A YEAR IN THE LIFE: SCOTTISH ATHLETICS IN SUMMER 1985
The high point of the 1980’s happened in 1986 and what was almost the low point was in the same year. The high point was the arrival on the scene of the ‘Scotland’s Runner’ magazine which ran from mid-86 to late 1993 and covered ALL of Scottish athletics in some depth. The Commonwealth Games of the same year was but a shadow of the 1970 Games. The financial shambles, the African boycott and the poor representation of Scottish athletes all contributed – a large part was played by the British government (particularly Malcolm Rifkind) but the result of the selectors deliberations also led to a disappointing event. With athletes like McKean, Lynch, Murray, Hanlon, Tennant, Callan, Currie, Robson, Williamson and Hutton at their disposal the team should have been bigger and stronger than it was.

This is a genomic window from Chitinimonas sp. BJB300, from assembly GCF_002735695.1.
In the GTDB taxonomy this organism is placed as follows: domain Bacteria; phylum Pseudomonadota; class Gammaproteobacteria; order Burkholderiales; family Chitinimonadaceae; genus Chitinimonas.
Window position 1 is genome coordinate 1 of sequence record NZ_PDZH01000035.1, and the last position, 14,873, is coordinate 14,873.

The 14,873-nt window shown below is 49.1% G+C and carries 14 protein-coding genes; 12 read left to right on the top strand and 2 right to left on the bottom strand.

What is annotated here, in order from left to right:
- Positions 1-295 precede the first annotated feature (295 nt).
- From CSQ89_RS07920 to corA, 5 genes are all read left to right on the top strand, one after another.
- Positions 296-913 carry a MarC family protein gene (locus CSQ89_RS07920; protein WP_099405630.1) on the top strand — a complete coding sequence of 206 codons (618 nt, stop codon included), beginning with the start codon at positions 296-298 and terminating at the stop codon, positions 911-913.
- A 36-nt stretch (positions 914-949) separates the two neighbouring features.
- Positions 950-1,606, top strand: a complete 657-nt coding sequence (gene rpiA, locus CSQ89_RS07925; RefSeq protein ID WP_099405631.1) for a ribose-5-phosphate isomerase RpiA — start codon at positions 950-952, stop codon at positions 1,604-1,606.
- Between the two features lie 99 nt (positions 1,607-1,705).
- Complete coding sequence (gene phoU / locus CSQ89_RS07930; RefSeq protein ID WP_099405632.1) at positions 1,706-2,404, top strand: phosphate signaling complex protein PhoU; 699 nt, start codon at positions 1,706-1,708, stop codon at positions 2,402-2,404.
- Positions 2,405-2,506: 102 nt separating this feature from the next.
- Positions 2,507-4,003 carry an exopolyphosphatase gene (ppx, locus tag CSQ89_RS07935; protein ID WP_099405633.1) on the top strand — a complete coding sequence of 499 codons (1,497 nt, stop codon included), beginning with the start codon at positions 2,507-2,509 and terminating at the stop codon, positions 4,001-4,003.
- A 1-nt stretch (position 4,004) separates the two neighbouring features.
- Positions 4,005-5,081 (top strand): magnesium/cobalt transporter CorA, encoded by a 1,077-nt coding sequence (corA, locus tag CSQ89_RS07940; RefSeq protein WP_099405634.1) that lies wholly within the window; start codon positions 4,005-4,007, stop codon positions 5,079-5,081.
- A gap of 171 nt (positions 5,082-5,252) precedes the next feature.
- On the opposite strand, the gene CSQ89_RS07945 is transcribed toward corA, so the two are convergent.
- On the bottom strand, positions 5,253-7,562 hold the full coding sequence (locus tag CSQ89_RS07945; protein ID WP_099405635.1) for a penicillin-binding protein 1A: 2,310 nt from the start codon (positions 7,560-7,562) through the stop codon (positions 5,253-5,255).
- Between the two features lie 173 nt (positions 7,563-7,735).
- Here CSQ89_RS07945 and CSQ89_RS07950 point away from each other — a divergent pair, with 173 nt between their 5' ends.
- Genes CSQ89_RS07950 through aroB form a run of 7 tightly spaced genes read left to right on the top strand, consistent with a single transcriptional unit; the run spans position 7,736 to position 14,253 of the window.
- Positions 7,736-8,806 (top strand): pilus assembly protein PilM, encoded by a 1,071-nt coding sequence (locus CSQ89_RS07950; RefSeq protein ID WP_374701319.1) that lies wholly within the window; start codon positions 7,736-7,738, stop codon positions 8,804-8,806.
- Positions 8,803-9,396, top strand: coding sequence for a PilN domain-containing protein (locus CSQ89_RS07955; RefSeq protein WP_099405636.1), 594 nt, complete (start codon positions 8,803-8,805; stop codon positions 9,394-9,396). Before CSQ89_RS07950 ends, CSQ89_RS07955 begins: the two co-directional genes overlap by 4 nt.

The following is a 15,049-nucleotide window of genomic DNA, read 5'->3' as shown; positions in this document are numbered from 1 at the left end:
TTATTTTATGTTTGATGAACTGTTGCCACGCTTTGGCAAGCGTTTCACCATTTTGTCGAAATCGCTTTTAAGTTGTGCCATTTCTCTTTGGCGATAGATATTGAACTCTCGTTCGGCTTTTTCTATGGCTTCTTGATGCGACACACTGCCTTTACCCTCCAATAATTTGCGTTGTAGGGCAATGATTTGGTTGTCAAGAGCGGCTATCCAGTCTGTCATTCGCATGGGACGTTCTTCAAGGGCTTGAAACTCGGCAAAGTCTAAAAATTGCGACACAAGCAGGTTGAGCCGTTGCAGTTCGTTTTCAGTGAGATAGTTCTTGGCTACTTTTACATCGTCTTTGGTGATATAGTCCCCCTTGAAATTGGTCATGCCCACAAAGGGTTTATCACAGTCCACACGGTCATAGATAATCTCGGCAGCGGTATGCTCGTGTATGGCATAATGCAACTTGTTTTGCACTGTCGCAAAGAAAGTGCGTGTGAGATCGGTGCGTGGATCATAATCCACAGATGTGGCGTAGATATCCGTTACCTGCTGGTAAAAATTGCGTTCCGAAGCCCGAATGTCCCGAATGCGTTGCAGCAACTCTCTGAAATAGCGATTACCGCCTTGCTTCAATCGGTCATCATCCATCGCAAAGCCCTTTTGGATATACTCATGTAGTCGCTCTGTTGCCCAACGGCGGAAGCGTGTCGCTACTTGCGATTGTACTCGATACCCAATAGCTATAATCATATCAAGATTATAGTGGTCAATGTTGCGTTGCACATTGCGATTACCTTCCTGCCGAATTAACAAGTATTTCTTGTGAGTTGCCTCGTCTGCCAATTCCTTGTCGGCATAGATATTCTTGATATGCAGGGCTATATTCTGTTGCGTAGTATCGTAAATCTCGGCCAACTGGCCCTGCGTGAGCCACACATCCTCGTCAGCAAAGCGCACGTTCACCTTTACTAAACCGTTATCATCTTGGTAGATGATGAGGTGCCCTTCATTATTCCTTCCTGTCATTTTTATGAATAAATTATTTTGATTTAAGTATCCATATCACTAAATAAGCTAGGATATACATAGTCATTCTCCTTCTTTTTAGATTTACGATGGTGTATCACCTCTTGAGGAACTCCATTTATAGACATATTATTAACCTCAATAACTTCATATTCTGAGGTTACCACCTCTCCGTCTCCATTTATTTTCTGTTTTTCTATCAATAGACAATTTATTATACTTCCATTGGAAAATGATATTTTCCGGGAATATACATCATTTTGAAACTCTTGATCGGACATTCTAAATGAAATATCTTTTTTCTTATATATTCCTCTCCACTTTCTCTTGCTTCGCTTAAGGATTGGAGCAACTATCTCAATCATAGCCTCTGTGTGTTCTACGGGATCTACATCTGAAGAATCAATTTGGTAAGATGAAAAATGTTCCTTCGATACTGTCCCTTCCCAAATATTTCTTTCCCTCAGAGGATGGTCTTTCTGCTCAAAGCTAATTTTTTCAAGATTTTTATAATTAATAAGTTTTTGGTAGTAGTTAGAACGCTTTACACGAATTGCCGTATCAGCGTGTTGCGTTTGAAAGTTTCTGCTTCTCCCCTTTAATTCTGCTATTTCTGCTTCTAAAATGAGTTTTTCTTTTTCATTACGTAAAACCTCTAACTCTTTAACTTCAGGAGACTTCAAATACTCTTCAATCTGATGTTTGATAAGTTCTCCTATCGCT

1985 on the other hand was a very good year with athletes hopeful of selection performing often at the top of their game. The shape of the season had been evolving over the decades and the expectations of athletes in 1985 were higher than those of any preceding decade of athletics in Scotland. Physiotherapy, sports doctors, nutritionists and facilities were all more readily available. Performances should have been higher than before too. Assuming 1985 to be more typical of the decade than 1986, we can start our look at the year at the end of April.